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Employment

Can You Get a Job With Bad Credit?

Through April 20, 2021, Experian, TransUnion and Equifax will offer all U.S. consumers free weekly credit reports through AnnualCreditReport.com to help you protect your financial health during the sudden and unprecedented hardship caused by COVID-19.

You know that bad credit can determine whether you'll qualify for a loan or credit card—and whether you'll pay high interest if you are approved. But you may not realize that your credit could also be a factor to employers looking to hire.

Employers may check your credit report with your written permission when you apply for a job. They won't, however, have access to your credit score. Employers that check credit reports do so to assess an applicant's money management abilities, potential for security threats and responsibility. You can still get a job with bad credit, but some employers may weigh your credit history more heavily for certain positions. If you are applying for a financial or managerial role, for example, or you want to work with the military or in a security position, negative marks on a credit report could potentially hurt your chances.

Different states have varying laws about how credit reports can be accessed, and bad credit is unlikely to disqualify you for most jobs. Several states even ban the practice in many cases. Experian strongly recommends that employers not make hiring decisions based solely on credit histories, but on a more comprehensive view of job candidates.

Still, it helps to understand exactly what prospective employers are allowed to see on your report and how it might affect you.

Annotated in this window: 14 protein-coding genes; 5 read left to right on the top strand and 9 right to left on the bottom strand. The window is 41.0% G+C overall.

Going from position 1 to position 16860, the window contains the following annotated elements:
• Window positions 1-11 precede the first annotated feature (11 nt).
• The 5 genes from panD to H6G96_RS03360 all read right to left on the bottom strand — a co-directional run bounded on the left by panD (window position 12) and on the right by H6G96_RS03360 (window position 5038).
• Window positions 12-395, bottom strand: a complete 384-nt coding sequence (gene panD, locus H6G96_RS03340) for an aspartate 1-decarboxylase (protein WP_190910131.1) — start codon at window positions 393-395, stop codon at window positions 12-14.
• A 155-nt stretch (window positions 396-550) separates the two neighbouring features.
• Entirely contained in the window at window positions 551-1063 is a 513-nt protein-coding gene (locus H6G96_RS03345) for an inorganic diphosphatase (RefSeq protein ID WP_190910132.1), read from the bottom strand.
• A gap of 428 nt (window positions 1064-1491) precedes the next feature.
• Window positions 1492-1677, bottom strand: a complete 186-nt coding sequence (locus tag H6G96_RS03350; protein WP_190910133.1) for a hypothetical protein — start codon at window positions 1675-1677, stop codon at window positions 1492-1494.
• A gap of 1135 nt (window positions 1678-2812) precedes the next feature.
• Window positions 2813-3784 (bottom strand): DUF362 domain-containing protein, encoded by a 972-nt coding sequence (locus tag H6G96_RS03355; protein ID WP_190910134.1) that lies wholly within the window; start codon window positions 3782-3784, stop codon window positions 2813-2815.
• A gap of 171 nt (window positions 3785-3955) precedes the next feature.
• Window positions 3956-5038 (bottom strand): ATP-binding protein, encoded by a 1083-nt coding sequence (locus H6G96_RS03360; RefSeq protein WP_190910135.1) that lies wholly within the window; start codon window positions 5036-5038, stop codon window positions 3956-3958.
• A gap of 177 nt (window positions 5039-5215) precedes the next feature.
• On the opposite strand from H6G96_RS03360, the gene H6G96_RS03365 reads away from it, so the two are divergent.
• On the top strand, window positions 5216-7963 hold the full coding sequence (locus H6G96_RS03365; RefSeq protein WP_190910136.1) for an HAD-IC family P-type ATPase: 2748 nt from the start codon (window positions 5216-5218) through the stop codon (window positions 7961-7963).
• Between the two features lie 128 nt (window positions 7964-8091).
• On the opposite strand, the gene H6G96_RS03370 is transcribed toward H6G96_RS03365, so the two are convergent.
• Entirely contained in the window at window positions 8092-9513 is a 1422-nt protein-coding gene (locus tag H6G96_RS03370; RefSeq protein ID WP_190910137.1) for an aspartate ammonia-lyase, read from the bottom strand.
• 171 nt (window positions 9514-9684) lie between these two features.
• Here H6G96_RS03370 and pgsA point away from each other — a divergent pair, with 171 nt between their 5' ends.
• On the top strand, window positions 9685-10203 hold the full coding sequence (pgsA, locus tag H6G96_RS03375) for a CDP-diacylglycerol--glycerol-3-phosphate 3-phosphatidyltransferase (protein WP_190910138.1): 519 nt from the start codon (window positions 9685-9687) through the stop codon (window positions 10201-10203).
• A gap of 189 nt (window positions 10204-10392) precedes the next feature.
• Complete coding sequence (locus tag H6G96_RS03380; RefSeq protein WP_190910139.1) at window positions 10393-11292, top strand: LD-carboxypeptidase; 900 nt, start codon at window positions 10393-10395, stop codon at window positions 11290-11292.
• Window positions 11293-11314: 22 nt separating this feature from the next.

Can Employers Check Your Credit?

Employers can request access to your credit report, but they must first get your written permission. If you give them the go-ahead, they'll see some details of your credit history, but they will not see your credit score. They also receive a different, limited version of the report than what a lender would see when you apply for a loan or credit card.

The employer copy shows your Social Security number for verification purposes, but it does not reveal your birthday or other personal information. The report includes your payment history, account balances, any late payments and credit issues such as bankruptcy or foreclosure, but not your account numbers. The report a lender receives has had any information removed that is prohibited by equal employment opportunity regulations.

Because an employer isn't pulling your report to make a lending decision, they won't see in-depth personal or account information. Your account activity, however, is usually enough to indicate a history of money management, which may be relevant to the position for which you've applied.